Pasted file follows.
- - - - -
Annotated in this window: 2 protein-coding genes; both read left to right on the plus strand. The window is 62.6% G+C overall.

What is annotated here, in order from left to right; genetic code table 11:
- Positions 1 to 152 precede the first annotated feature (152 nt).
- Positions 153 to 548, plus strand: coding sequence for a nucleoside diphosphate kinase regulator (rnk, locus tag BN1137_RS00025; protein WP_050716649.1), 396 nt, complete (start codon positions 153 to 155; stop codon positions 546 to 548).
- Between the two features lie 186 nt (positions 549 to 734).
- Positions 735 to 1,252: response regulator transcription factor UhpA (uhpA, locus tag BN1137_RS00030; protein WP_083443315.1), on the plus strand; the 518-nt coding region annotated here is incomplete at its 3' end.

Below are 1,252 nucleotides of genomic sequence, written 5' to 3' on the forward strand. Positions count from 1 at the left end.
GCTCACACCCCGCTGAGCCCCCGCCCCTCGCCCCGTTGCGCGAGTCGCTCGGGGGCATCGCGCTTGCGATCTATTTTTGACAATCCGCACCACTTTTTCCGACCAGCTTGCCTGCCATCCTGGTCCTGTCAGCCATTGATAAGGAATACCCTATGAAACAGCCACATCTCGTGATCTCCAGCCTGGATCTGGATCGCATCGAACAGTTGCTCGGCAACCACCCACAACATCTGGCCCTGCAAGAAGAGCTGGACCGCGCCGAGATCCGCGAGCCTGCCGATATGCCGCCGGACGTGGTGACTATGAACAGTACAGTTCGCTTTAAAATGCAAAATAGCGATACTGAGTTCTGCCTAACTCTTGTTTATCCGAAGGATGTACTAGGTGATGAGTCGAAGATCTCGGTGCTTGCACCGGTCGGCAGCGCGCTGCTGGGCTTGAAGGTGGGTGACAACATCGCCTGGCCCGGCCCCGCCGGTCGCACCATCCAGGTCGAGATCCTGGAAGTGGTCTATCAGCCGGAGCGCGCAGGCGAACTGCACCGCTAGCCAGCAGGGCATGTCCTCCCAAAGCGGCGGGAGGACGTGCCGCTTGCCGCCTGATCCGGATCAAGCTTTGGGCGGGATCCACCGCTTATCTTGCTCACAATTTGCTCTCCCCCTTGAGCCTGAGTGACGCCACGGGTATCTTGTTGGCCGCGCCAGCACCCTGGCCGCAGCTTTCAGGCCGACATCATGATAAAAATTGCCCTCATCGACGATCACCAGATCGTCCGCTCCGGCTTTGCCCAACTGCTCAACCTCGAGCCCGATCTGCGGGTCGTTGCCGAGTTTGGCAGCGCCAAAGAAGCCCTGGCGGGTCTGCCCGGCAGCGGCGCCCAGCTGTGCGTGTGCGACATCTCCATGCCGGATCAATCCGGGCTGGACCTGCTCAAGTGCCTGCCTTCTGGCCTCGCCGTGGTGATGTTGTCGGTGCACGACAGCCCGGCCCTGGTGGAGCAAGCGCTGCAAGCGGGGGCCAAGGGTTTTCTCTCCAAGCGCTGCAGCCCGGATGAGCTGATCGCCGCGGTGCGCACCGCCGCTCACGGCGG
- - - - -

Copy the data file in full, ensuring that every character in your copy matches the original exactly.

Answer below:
Annotated in this window: 2 protein-coding genes; both read left to right on the plus strand. The window is 62.6% G+C overall.

What is annotated here, in order from left to right; genetic code table 11:
- Positions 1 to 152 precede the first annotated feature (152 nt).
- Positions 153 to 548, plus strand: coding sequence for a nucleoside diphosphate kinase regulator (rnk, locus tag BN1137_RS00025; protein WP_050716649.1), 396 nt, complete (start codon positions 153 to 155; stop codon positions 546 to 548).
- Between the two features lie 186 nt (positions 549 to 734).
- Positions 735 to 1,252: response regulator transcription factor UhpA (uhpA, locus tag BN1137_RS00030; protein WP_083443315.1), on the plus strand; the 518-nt coding region annotated here is incomplete at its 3' end.

Below are 1,252 nucleotides of genomic sequence, written 5' to 3' on the forward strand. Positions count from 1 at the left end.
GCTCACACCCCGCTGAGCCCCCGCCCCTCGCCCCGTTGCGCGAGTCGCTCGGGGGCATCGCGCTTGCGATCTATTTTTGACAATCCGCACCACTTTTTCCGACCAGCTTGCCTGCCATCCTGGTCCTGTCAGCCATTGATAAGGAATACCCTATGAAACAGCCACATCTCGTGATCTCCAGCCTGGATCTGGATCGCATCGAACAGTTGCTCGGCAACCACCCACAACATCTGGCCCTGCAAGAAGAGCTGGACCGCGCCGAGATCCGCGAGCCTGCCGATATGCCGCCGGACGTGGTGACTATGAACAGTACAGTTCGCTTTAAAATGCAAAATAGCGATACTGAGTTCTGCCTAACTCTTGTTTATCCGAAGGATGTACTAGGTGATGAGTCGAAGATCTCGGTGCTTGCACCGGTCGGCAGCGCGCTGCTGGGCTTGAAGGTGGGTGACAACATCGCCTGGCCCGGCCCCGCCGGTCGCACCATCCAGGTCGAGATCCTGGAAGTGGTCTATCAGCCGGAGCGCGCAGGCGAACTGCACCGCTAGCCAGCAGGGCATGTCCTCCCAAAGCGGCGGGAGGACGTGCCGCTTGCCGCCTGATCCGGATCAAGCTTTGGGCGGGATCCACCGCTTATCTTGCTCACAATTTGCTCTCCCCCTTGAGCCTGAGTGACGCCACGGGTATCTTGTTGGCCGCGCCAGCACCCTGGCCGCAGCTTTCAGGCCGACATCATGATAAAAATTGCCCTCATCGACGATCACCAGATCGTCCGCTCCGGCTTTGCCCAACTGCTCAACCTCGAGCCCGATCTGCGGGTCGTTGCCGAGTTTGGCAGCGCCAAAGAAGCCCTGGCGGGTCTGCCCGGCAGCGGCGCCCAGCTGTGCGTGTGCGACATCTCCATGCCGGATCAATCCGGGCTGGACCTGCTCAAGTGCCTGCCTTCTGGCCTCGCCGTGGTGATGTTGTCGGTGCACGACAGCCCGGCCCTGGTGGAGCAAGCGCTGCAAGCGGGGGCCAAGGGTTTTCTCTCCAAGCGCTGCAGCCCGGATGAGCTGATCGCCGCGGTGCGCACCGCCGCTCACGGCGG